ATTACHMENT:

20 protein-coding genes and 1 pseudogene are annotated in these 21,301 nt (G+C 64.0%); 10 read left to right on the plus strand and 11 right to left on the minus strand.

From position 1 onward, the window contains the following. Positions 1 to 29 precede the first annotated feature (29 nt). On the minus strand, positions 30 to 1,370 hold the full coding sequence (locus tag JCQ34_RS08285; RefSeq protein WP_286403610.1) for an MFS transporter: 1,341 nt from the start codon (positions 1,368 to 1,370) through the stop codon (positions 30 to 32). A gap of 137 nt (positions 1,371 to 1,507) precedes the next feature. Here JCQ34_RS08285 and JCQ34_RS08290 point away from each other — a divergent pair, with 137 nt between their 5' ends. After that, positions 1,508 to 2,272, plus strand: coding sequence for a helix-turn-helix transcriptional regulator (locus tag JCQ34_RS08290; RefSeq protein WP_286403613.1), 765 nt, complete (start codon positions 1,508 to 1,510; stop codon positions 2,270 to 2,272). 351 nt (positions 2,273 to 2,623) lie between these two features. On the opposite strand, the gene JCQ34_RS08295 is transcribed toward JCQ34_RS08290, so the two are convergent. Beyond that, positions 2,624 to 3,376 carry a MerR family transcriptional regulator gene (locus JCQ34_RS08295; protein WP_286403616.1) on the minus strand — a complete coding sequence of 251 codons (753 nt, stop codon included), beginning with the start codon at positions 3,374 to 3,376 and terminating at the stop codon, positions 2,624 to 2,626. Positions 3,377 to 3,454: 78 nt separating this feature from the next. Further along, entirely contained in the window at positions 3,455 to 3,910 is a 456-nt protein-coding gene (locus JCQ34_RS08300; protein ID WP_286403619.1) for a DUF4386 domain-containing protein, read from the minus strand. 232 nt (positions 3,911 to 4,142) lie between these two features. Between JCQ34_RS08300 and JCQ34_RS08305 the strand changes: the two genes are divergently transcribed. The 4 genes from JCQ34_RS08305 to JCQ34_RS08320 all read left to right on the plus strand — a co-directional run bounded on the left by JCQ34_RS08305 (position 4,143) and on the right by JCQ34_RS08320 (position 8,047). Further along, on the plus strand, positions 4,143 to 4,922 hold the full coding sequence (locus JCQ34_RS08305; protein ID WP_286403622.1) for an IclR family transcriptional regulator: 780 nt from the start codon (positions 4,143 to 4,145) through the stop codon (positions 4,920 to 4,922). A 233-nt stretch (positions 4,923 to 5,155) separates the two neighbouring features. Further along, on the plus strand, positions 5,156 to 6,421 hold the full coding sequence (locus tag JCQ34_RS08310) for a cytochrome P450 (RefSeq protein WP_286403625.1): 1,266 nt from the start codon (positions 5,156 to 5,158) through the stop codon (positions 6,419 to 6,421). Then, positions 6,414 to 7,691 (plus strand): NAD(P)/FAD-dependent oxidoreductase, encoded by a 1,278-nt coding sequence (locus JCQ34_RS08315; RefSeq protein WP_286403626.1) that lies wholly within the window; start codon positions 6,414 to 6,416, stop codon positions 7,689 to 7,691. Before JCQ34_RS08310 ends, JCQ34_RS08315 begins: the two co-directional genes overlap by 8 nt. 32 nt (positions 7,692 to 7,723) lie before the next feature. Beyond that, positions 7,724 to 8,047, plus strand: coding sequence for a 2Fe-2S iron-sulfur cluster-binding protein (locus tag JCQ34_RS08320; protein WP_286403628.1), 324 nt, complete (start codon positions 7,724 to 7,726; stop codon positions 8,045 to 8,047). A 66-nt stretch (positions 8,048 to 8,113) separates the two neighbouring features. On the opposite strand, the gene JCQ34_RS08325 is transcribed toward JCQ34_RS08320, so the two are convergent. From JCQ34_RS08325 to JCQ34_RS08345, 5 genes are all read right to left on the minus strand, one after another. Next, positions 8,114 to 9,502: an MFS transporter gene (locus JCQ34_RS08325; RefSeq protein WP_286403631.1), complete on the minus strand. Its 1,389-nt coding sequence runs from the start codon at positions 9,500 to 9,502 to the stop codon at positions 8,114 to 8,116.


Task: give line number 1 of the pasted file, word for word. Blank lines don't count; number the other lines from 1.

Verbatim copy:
20 protein-coding genes and 1 pseudogene are annotated in these 21,301 nt (G+C 64.0%); 10 read left to right on the plus strand and 11 right to left on the minus strand.